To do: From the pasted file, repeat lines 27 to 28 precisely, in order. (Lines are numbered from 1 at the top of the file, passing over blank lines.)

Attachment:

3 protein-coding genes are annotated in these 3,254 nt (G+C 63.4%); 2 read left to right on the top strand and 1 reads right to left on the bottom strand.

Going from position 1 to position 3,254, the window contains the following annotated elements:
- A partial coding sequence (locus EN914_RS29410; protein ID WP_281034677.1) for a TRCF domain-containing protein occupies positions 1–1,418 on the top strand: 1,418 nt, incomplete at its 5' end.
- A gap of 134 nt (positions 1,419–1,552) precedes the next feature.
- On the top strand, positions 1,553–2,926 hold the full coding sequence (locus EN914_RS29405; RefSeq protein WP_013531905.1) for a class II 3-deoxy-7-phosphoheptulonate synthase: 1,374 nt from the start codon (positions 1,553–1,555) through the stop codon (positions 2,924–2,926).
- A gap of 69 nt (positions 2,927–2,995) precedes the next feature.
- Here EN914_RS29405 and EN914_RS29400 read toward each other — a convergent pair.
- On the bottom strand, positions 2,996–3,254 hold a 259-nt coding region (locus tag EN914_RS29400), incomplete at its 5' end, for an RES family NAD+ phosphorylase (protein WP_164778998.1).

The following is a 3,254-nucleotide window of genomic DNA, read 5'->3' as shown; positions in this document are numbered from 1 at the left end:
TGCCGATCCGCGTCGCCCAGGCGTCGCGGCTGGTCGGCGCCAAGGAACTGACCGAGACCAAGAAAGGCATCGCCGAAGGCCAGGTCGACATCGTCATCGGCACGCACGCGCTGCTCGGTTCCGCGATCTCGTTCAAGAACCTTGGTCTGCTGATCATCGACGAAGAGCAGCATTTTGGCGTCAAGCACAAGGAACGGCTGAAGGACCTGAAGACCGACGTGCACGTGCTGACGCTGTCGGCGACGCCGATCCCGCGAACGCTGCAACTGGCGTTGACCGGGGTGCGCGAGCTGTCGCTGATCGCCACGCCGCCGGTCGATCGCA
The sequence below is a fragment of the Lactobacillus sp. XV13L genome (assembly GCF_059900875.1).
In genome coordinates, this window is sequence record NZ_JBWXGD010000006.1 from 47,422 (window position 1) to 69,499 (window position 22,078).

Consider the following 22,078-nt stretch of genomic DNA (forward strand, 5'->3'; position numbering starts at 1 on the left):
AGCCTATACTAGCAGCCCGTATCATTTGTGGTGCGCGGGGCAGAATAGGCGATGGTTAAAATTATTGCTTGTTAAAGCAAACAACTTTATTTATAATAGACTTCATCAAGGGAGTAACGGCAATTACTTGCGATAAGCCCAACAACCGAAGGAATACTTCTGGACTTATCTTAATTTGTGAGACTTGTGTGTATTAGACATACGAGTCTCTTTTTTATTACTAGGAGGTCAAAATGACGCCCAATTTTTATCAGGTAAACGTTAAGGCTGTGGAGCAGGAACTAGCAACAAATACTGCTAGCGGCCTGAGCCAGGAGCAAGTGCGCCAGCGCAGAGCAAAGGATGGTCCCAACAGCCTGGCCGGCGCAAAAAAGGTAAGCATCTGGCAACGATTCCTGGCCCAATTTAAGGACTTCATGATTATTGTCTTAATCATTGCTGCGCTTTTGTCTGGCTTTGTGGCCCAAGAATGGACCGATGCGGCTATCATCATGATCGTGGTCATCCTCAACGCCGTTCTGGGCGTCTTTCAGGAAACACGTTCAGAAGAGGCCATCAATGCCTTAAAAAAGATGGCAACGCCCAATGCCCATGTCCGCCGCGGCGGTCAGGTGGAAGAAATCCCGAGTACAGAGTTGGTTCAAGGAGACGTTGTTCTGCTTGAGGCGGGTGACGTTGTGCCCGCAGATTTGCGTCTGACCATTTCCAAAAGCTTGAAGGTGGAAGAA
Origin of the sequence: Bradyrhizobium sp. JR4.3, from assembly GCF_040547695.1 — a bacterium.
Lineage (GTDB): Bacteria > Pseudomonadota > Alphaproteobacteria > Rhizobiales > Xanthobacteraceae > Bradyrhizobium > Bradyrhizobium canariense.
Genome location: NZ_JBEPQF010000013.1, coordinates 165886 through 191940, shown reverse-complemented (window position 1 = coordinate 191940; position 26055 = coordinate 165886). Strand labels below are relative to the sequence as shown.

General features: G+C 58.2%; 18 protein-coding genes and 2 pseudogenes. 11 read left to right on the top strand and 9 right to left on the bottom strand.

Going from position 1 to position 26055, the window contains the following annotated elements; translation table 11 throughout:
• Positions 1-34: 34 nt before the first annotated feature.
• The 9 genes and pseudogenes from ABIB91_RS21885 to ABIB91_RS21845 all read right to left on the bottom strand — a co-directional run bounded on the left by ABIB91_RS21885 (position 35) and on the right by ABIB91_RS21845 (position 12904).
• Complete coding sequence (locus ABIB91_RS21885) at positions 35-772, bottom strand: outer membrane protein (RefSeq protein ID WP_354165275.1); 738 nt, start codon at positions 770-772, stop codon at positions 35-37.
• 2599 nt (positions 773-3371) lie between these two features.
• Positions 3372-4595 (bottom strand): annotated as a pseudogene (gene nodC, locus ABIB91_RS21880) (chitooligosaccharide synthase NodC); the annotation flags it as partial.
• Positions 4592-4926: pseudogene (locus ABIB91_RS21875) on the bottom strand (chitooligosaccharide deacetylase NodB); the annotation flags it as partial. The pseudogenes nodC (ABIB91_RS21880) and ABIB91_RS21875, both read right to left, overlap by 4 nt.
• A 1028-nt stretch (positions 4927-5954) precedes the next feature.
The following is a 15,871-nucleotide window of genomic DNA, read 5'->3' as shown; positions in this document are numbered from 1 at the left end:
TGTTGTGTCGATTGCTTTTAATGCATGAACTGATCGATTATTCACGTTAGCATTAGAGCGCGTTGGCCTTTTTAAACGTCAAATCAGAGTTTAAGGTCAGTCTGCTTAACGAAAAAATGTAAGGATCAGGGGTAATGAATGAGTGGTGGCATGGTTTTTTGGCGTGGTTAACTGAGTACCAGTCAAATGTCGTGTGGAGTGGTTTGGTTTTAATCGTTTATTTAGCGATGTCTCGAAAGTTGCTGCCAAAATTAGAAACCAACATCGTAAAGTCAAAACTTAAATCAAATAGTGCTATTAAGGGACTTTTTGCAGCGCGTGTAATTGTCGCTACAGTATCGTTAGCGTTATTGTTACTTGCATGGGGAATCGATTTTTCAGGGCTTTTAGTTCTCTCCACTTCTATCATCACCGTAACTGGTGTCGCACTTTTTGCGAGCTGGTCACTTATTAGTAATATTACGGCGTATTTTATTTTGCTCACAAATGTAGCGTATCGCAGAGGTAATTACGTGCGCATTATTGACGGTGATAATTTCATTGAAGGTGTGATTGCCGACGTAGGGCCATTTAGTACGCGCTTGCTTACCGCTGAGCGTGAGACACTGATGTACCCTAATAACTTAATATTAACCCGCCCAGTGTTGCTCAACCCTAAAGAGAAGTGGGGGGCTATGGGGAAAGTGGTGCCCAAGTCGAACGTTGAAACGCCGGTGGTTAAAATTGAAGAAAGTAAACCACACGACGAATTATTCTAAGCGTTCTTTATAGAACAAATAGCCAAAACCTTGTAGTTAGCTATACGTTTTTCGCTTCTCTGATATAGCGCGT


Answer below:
The following is a 15,871-nucleotide window of genomic DNA, read 5'->3' as shown; positions in this document are numbered from 1 at the left end:
TGTTGTGTCGATTGCTTTTAATGCATGAACTGATCGATTATTCACGTTAGCATTAGAGCGCGTTGGCCTTTTTAAACGTCAAATCAGAGTTTAAGGTCAGTCTGCTTAACGAAAAAATGTAAGGATCAGGGGTAATGAATGAGTGGTGGCATGGTTTTTTGGCGTGGTTAACTGAGTACCAGTCAAATGTCGTGTGGAGTGGTTTGGTTTTAATCGTTTATTTAGCGATGTCTCGAAAGTTGCTGCCAAAATTAGAAACCAACATCGTAAAGTCAAAACTTAAATCAAATAGTGCTATTAAGGGACTTTTTGCAGCGCGTGTAATTGTCGCTACAGTATCGTTAGCGTTATTGTTACTTGCATGGGGAATCGATTTTTCAGGGCTTTTAGTTCTCTCCACTTCTATCATCACCGTAACTGGTGTCGCACTTTTTGCGAGCTGGTCACTTATTAGTAATATTACGGCGTATTTTATTTTGCTCACAAATGTAGCGTATCGCAGAGGTAATTACGTGCGCATTATTGACGGTGATAATTTCATTGAAGGTGTGATTGCCGACGTAGGGCCATTTAGTACGCGCTTGCTTACCGCTGAGCGTGAGACACTGATGTACCCTAATAACTTAATATTAACCCGCCCAGTGTTGCTCAACCCTAAAGAGAAGTGGGGGGCTATGGGGAAAGTGGTGCCCAAGTCGAACGTTGAAACGCCGGTGGTTAAAATTGAAGAAAGTAAACCACACGACGAATTATTCTAAGCGTTCTTTATAGAACAAATAGCCAAAACCTTGTAGTTAGCTATACGTTTTTCGCTTCTCTGATATAGCGCGT